Negotiated Transfer Pricing:
Definition and Explanation of
negotiated transfer pricing:
A negotiated transfer
pricing results from discussions between the selling and buying
divisions. Negotiated transfer prices have many important advantages.
approach preserves the autonomy of the divisions and is consistent with
the spirit of decentralization. Second, the managers of the divisions are
likely to have much better information. about the potential costs and
benefits of the transfer than others in the company.
When negotiated transfer prices are used in the company, the managers
who are involved in proposed transfer within the company meet to discuss
the terms and conditions of the transfer. They may decide not to go
through with the transfer, but if they do, they must agree to a transfer
price. Generally speaking, we cannot predict the exact transfer price
they will agree to. However we can confidently predict two things: (1)
the selling division will agree to transfer only if the profits of the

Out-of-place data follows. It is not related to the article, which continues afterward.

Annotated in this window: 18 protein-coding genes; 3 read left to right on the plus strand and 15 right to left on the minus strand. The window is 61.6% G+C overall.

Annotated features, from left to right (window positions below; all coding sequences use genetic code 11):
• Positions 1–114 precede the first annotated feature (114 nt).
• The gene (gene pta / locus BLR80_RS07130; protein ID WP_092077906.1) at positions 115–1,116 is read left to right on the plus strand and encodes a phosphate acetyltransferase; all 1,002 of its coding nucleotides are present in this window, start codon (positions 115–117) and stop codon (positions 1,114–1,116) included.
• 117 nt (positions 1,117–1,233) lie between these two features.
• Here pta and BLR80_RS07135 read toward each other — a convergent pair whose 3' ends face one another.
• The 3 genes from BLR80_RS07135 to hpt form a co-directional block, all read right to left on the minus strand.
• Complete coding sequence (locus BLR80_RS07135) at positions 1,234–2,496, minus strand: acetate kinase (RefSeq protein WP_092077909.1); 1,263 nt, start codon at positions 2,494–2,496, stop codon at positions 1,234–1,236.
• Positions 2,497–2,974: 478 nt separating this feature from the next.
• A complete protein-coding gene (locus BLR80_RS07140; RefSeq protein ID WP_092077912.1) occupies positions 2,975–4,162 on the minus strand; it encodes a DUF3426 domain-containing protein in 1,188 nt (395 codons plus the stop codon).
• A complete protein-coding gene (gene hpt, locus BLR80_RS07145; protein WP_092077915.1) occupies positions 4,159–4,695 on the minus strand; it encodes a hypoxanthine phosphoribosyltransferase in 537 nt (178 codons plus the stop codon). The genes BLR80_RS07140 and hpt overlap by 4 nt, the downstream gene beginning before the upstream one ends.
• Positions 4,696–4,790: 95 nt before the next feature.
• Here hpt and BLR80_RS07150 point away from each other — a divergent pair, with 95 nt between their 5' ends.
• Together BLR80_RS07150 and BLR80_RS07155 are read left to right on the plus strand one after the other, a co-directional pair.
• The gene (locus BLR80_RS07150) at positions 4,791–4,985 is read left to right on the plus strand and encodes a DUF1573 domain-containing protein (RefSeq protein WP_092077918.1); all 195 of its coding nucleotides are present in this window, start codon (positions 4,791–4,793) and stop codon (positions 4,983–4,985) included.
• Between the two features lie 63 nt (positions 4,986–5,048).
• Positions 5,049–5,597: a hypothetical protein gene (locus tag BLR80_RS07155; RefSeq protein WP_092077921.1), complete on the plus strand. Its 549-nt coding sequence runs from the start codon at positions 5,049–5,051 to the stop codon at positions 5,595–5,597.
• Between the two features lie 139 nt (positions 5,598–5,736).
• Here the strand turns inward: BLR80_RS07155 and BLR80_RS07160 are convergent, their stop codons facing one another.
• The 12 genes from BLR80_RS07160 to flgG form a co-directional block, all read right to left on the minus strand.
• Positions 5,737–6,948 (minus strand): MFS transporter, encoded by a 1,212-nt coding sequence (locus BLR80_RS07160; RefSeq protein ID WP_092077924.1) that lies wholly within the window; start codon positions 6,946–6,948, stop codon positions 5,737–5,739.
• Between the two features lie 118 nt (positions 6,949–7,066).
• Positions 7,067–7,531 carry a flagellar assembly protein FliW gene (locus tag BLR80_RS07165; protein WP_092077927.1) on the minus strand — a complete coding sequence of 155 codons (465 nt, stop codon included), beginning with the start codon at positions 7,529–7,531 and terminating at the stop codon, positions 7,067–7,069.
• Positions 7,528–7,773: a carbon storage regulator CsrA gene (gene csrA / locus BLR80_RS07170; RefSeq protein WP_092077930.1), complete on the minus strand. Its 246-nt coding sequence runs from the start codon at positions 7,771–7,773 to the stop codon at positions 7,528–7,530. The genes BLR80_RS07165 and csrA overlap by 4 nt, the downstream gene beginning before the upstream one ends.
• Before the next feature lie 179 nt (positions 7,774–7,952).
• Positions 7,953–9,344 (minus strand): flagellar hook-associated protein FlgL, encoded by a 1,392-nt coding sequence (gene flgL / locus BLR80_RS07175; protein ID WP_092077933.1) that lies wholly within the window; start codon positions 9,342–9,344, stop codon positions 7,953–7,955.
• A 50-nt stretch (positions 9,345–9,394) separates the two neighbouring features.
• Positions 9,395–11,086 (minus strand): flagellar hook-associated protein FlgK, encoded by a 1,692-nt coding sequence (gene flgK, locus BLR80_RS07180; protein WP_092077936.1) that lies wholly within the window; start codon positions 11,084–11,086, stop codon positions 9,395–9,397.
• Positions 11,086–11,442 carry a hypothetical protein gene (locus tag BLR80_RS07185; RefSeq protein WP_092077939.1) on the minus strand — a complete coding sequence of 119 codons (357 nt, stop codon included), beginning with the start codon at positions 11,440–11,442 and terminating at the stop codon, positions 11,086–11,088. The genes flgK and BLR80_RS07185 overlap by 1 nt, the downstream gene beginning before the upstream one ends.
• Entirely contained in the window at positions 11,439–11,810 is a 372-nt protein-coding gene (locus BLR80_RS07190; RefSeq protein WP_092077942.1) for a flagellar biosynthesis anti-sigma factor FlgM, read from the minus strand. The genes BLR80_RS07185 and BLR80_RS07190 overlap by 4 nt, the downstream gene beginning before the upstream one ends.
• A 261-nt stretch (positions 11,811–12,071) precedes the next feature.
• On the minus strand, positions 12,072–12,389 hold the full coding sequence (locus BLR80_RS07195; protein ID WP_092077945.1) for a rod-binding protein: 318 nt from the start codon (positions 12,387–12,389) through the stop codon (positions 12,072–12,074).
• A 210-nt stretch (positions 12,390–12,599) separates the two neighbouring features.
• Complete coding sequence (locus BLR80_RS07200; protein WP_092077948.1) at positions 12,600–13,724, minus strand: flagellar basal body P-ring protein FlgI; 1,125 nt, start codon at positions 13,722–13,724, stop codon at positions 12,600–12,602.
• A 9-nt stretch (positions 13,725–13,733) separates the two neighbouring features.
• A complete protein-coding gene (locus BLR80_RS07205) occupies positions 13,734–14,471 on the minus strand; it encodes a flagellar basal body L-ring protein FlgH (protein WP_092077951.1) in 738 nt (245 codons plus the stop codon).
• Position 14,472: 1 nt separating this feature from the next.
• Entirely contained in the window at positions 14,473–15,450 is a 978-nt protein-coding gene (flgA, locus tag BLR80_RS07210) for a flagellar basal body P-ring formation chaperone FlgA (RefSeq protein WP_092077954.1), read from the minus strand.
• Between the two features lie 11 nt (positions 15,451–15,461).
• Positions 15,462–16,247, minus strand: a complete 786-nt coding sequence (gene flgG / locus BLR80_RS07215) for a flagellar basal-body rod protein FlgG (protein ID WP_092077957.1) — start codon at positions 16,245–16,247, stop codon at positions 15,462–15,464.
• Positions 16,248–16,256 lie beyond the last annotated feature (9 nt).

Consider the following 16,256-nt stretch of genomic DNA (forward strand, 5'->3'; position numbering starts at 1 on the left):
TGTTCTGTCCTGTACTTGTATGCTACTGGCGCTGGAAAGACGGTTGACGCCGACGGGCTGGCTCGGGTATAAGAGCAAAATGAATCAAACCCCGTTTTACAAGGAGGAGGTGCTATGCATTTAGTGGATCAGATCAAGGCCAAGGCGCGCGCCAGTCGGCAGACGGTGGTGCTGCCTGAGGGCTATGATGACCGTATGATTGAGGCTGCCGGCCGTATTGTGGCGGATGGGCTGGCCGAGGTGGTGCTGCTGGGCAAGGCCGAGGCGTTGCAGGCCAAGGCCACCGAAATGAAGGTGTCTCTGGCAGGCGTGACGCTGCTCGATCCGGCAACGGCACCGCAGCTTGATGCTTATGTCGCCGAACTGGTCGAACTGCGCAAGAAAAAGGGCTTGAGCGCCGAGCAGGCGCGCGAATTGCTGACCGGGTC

selling division increase as a result of the transfer, and (2) the buying
division will agree to the transfer to the transfer only if the profits
of the buying division also increase as a result of the transfer. This
may seem obvious, but it is an important point.
Clearly, if the transfer price is below the selling division's cost, a
loss will occur on the transaction and the selling division will refuse
to agree to the transfer. Likewise if the transfer price is set too high,
it will be impossible for the buying division to make any profit on the
transferred item. For any given proposed transfer, the transfer price has
both a lower limit (determined by the situation of the selling division)
and the upper limit (determined by the situation of the buying division).
The actual transfer price agreed to by the two division managers can fall
anywhere between these two limits. These limits determine the range of
acceptable transfer prices--the range of transfer prices within which the
profits of both divisions participating in a transfer would increase.
The selling division's lowest acceptable transfer price:
If the transfer has no effect on fixed
costs, then from the selling division's standpoint, the transfer price
must cover both the variable costs of producing transferred units and any
price > Variable cost + (Total contribution margin of lost sales /
Number of units transferred)
Buying division's highest acceptable transfer price:
The buying division will be interested in
the proposal only if its profit increases. In case, a buying division or
segment has an outside supplier, the buying division's decision is
simple. Buy from the inside supplier if the price is less than the price
offered by the outside supplier.
price < Cost of buying from outside suppliers